ipad and dgx660

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hughdelong
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ipad and dgx660

Unread post by hughdelong » Sat Aug 11, 2018 1:47 pm

Can I control the dgx660 with my iPad - able to choose banks, registration memory, etc? Trying to make it more like a workstation /psr - for playing purposes. That is, I would like to have easy to reach setup buttons. Didn't the Digital Piano Controller app for the iPad do something like this? Is there something like that for the dgx660?

I used a PSR s900 to play and many setups that allowed me to choose a particular style with 8 different voice settings.

SO far, I have just used the 4 setting buttons for each bank, allowing me 8 setups with 4 voices settings. Can these be controlled via the iPad?

Sorry if this is old to the list, it is a new instrument to me. Hugh
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Saul
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Re: ipad and dgx660

Unread post by Saul » Sat Aug 11, 2018 3:13 pm

Hi there Hugh, welcome to yamahamusicians.com :)

I know the DGX 660 can connect wirelessly to the iPad...if you have the additional dongle of course. Too much to ask for Yamaha to include it in the box or better still build in the connectivity. :roll:

However as far as I know that connection to the iPad does not "mirror" the DGX display and controls, it just allows you to stream audio and MIDI to and from the iPad using several apps that are available.
Saul
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Re: ipad and dgx660

Unread post by SeaGtGruff » Sat Aug 11, 2018 4:37 pm

You cannot select a particular Registration on the DGX-660 using an iPad or other MIDI connection, the way you can on the Tyros, Genos, and newest PSR-S models (775 and 975).

However, you can use an iPad or other MIDI connection to select a particular Voice on the DGX-660. Although I've never done it with my PSR-E models, I believe you can use apps such as "SongBook +" to send Bank Select and Program Change events to the DGX-660 when a particular song's sheet music is loaded and displayed. You can also use a DAW such as "Cubasis" to send any type of MIDI message to the DGX-660.
Michael Rideout
Current keyboards: Yamaha YPT-400, PSR-E433, PSR-E443, PSR-EW400, MX49 BK
Current controllers: M-Audio Axiom 61-II
Previous keyboards: Farfisa Matador 611; Casio CTK-710
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hughdelong
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Re: ipad and dgx660

Unread post by hughdelong » Sat Aug 11, 2018 7:05 pm

Few other questions - 1) where do you get pdf's for the songbook + program? 2) can I edit the songdatabase file for the dgx660? Can a newer edition/edited one be downloaded (there were some places for the psr's... 3) Is there a program kindof like Band-in-box where I can input the chordchart, style, and thus create a backup that uses the dgx's styles? Can such be done with chordtracker or musicsoft without having it anylize an audio file? Lots of questions -- but thanks for any help!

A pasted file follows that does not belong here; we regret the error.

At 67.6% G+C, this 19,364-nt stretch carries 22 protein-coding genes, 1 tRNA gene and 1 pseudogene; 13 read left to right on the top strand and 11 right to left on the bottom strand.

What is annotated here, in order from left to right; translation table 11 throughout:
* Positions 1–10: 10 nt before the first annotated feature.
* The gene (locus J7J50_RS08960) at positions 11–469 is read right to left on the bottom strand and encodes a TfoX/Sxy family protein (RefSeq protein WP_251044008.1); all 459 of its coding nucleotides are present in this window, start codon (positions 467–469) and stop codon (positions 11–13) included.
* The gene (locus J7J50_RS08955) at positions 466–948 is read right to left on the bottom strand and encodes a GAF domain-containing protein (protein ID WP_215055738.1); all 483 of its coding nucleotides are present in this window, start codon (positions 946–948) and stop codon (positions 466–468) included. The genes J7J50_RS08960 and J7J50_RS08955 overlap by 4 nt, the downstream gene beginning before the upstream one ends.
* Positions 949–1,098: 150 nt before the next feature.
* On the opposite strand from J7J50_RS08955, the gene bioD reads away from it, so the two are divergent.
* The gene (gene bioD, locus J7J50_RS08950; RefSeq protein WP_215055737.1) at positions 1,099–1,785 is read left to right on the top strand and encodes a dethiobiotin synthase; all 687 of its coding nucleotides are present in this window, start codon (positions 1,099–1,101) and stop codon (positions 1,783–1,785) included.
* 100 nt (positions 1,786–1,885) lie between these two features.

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SeaGtGruff
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Re: ipad and dgx660

Unread post by SeaGtGruff » Sat Aug 11, 2018 11:08 pm

(1) PDFs are available from different places. Years ago it used to be that you had to buy the Adobe Acrobat program to be able to print or save to PDF; but these days many programs such as word processors, graphics editors, web browsers, etc., have a built-in ability to print or save to PDF without the need for additional software. What I did was install the free version of a "PDF printer" called Bullzip (http://www.bullzip.com/), which lets me print to PDF instead of printing to paper-- that is, whenever I want to print something, I select the option to print as though I were planning to print to paper, but when the print dialog box comes up where I can select which printer I want to send the print job to there's a "Bullzip PDF printer" that I can choose so the printout is saved to PDF. I now print everything that way-- receipts when I pay a bill or buy something online, web pages I want to be able to read later without having to remember the URL or hunt for it in a list of bookmarked pages, etc. And if I ever want a paper copy then all I need to do is open up the PDF and print a paper copy. I can even print selected pages from a long PDF to a new PDF, or combine multiple PDFs by printing them one by one to a new PDF and choosing the "append" option, etc. Of course, there are many other PDF utilities available, both free and otherwise, and most people will have a particular one that they latch onto as their favorite, so if you ask people which PDF utility you should use then you'll likely get a lot of conflicting opinions about which programs are the best. But if you have a PDF of a song book then you can extract individual songs from it to their own PDFs, or if you have paper sheet music then you can scan it and save it to PDF, etc. And if you don't mind having to do a bit of work, there are notation software packages available-- both free and otherwise-- that you could use to make your own lead sheets, or to enter in a song that you have the sheet music for except the sheet music is old or worn out or written on and you want a clean copy instead of a scan of something that doesn't look very good anymore; and once you've entered the music into your favorite notation software you can print it to PDF. You can also buy individual songs from sheet music merchants where the sheet music can be transposed to any key, then you can print it to PDF. :) EDIT: Also, some people like to use the cameras on their phones to take snapshots of their paper sheet music, as opposed to scanning them, and if you do that then you should be able to print the photographs of the sheet music pages to PDF.